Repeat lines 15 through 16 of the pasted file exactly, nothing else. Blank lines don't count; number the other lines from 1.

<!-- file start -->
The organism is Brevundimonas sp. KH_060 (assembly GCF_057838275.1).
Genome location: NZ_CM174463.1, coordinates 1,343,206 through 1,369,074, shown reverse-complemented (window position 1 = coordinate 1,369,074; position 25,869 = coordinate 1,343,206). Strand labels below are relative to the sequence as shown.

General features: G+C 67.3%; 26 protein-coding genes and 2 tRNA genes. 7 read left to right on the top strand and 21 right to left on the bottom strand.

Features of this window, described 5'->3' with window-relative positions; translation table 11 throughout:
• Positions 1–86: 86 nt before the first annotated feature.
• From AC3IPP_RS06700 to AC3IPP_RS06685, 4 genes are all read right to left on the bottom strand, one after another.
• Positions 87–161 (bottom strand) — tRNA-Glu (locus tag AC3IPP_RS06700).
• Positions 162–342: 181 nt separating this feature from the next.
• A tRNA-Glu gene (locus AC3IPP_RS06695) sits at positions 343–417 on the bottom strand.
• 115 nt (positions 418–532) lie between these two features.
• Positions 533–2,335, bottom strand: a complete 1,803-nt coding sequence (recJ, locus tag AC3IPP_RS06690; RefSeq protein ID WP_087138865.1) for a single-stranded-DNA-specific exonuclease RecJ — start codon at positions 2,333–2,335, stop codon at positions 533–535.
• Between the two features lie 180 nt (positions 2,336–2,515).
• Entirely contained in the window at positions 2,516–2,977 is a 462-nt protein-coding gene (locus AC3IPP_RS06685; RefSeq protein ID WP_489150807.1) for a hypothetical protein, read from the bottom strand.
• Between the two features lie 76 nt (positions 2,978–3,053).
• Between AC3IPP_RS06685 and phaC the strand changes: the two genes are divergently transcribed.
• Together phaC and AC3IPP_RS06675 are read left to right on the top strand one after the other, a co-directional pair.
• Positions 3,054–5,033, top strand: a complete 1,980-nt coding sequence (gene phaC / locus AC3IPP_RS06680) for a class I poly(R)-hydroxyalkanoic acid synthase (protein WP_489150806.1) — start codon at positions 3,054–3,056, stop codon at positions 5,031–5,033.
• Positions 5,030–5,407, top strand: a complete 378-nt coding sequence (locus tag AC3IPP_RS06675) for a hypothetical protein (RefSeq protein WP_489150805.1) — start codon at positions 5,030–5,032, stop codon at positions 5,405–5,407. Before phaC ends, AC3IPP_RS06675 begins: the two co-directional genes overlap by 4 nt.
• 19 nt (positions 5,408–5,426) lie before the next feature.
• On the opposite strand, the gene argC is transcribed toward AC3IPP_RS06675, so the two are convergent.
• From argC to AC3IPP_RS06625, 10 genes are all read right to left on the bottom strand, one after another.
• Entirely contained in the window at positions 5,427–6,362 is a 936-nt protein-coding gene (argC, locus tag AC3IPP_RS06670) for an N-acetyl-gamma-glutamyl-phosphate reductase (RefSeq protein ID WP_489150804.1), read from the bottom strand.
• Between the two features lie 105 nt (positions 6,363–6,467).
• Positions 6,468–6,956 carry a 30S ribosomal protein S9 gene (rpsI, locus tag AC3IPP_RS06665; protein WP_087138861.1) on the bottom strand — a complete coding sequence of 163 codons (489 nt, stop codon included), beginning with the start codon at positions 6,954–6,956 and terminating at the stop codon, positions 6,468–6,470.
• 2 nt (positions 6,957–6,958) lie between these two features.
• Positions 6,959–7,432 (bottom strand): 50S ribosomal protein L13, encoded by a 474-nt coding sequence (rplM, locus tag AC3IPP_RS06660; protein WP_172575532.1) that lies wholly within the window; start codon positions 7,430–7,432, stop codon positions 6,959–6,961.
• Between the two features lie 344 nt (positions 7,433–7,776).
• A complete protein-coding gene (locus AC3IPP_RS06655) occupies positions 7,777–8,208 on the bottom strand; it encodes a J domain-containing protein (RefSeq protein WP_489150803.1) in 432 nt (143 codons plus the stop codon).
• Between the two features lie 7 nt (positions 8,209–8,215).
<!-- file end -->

• Between AC3IPP_RS06685 and phaC the strand changes: the two genes are divergently transcribed.
• Together phaC and AC3IPP_RS06675 are read left to right on the top strand one after the other, a co-directional pair.